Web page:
Each ingredient, whether therapeutically active or pharmaceutically necessary, can affect the stability of drug substances and dosage forms. The primary environmental factors that can reduce stability include exposure to adverse temperatures, light, humidity, oxygen, and carbon dioxide.

The major dosage form factors that influence drug stability include particle size (especially in emulsions and suspensions), pH, solvent system composition (i.e., percentage of “free” water and overall polarity), compatibility of anions and cations, solution ionic strength, primary container, specific chemical additives, and molecular binding and diffusion of drugs and excipients. In dosage forms, the following reactions usually cause loss of active drug content, and they usually do not provide obvious visual or olfactory evidence of their occurrence.

Hydrolysis— Esters and beta -lactams are the chemical bonds that are most likely to hydrolyze in the presence of water.
For example, the acetyl ester in aspirin is hydrolyzed to acetic acid and salicylic acid in the presence of moisture, but in a dry environment the hydrolysis of aspirin is negligible. The aspirin hydrolysis rate increases in direct proportion to the water vapor pressure in an environment.

The amide bond also hydrolyzes, though generally at a slower rate than comparable esters.
For example, procaine (an ester) will hydrolyze upon autoclaving, but procainamide will not. The amide or peptide bond in peptides and proteins varies in the lability to hydrolysis.

The lactam and azomethine (or imine) bonds in benzodiazepines are also labile to hydrolysis. The major chemical accelerators or catalysts of hydrolysis are adverse pH and specific chemicals (e.g., dextrose and copper in the case of ampicillin hydrolysis).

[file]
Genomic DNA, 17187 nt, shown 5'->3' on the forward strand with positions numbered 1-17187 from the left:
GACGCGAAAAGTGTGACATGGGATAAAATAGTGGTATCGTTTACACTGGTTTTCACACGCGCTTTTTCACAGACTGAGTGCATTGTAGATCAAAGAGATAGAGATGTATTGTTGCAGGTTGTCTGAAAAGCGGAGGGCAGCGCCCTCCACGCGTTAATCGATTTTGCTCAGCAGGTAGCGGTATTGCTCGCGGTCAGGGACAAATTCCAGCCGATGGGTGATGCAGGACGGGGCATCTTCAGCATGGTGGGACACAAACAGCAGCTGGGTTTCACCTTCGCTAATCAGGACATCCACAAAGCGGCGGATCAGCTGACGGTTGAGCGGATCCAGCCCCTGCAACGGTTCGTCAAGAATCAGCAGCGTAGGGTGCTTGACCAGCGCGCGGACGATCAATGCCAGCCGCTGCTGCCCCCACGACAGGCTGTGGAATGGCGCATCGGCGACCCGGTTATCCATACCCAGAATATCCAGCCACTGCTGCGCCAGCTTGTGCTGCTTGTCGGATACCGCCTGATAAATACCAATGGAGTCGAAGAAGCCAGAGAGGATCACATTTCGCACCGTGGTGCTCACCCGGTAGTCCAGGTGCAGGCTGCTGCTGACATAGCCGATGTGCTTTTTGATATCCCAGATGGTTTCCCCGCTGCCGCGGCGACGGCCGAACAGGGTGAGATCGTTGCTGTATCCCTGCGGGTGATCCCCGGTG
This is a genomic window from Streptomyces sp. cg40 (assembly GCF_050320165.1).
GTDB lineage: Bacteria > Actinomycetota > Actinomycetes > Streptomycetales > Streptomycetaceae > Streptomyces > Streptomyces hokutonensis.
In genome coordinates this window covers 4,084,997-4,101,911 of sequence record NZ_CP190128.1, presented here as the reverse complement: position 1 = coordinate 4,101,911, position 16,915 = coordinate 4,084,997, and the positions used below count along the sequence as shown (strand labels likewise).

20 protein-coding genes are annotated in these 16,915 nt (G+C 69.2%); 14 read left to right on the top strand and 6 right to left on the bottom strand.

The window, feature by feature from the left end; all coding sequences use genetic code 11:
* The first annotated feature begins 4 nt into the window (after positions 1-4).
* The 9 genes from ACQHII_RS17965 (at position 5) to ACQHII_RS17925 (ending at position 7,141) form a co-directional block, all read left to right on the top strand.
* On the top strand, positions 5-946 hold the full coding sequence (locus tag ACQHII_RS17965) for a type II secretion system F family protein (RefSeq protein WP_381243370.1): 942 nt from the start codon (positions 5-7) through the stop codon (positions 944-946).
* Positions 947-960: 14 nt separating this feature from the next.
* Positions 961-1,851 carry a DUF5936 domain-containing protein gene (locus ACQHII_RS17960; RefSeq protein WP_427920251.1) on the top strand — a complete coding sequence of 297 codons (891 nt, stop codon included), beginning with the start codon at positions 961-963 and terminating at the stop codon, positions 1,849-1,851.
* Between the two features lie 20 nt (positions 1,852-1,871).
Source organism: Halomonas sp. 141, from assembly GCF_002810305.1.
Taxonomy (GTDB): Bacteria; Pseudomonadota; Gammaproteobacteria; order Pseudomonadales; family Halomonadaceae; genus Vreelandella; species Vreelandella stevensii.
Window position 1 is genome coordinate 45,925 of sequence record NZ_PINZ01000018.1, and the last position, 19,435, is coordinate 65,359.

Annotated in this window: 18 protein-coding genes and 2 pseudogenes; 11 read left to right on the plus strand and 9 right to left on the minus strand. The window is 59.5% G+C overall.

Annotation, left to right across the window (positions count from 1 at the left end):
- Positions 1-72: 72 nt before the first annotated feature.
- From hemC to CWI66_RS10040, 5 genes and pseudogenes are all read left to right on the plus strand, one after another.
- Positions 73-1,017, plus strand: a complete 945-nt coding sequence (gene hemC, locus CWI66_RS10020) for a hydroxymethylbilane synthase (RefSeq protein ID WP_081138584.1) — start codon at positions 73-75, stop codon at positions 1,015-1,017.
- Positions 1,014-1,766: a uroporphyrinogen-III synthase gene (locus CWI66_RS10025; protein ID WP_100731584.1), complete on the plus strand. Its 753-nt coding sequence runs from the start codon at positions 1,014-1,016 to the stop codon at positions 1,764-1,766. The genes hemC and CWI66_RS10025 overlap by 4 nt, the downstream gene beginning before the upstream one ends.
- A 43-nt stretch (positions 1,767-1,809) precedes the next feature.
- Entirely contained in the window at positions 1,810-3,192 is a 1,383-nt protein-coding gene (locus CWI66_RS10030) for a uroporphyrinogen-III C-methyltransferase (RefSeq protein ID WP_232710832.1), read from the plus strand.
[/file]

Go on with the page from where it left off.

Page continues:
Epimerization— Members of the tetracycline family are most likely to incur epimerization. This reaction occurs rapidly when the dissolved drug is exposed to a pH of an intermediate range (higher than 3), and it results in the steric rearrangement of the dimethylamino group. The epimer of tetracycline, epitetracycline, has little or no antibacterial activity.

Decarboxylation— Some dissolved carboxylic acids, such as p-aminosalicylic acid, lose carbon dioxide from the carboxyl group when heated. The resulting product has reduced pharmacological

Beta-Keto decarboxylation can occur in some solid antibiotics that have a carbonyl group on the Beta – carbon of a carboxylic acid or a carboxylate anion. Such decarboxylations will occur in the following antibiotics: carbenicillin sodium, carbenicillin free acid, ticarcillin sodium, and ticarcillin free acid.

Dehydration— Acid-catalyzed dehydration of tetracycline forms epianhydrotetracycline, a product that both lacks antibacterial activity and causes toxicity.

Oxidation— The molecular structures most likely to oxidize are those with a hydroxyl group directly bonded to an aromatic ring (e.g., phenol derivatives such as catecholamines and morphine), conjugated dienes (e.g., vitamin A and unsaturated free fatty acids), heterocyclic aromatic rings, nitroso and nitrite derivatives, and aldehydes (e.g., flavorings).

Products of oxidation usually lack therapeutic activity. Visual identification of oxidation, for example, the change from colorless epinephrine to its amber colored products, may not be visible in some dilutions or to some eyes.

Oxidation is catalyzed by pH values that are higher than optimum, polyvalent heavy metal ions (e.g., copper and iron), and exposure to oxygen and UV illumination. The latter two causes of oxidation justify the use of antioxidant chemicals, nitrogen atmospheres during ampul and vial filling, opaque external packaging, and transparent amber glass or plastic containers.

Photochemical Decomposition— Exposure to, primarily, UV illumination may cause oxidation (photo-oxidation) and scission (photolysis) of covalent bonds. Nifedipine, nitroprusside, riboflavin, and phenothiazines are very labile to photo-oxidation. In susceptible compounds, photochemical energy creates free radical intermediates, which can perpetuate chain reactions.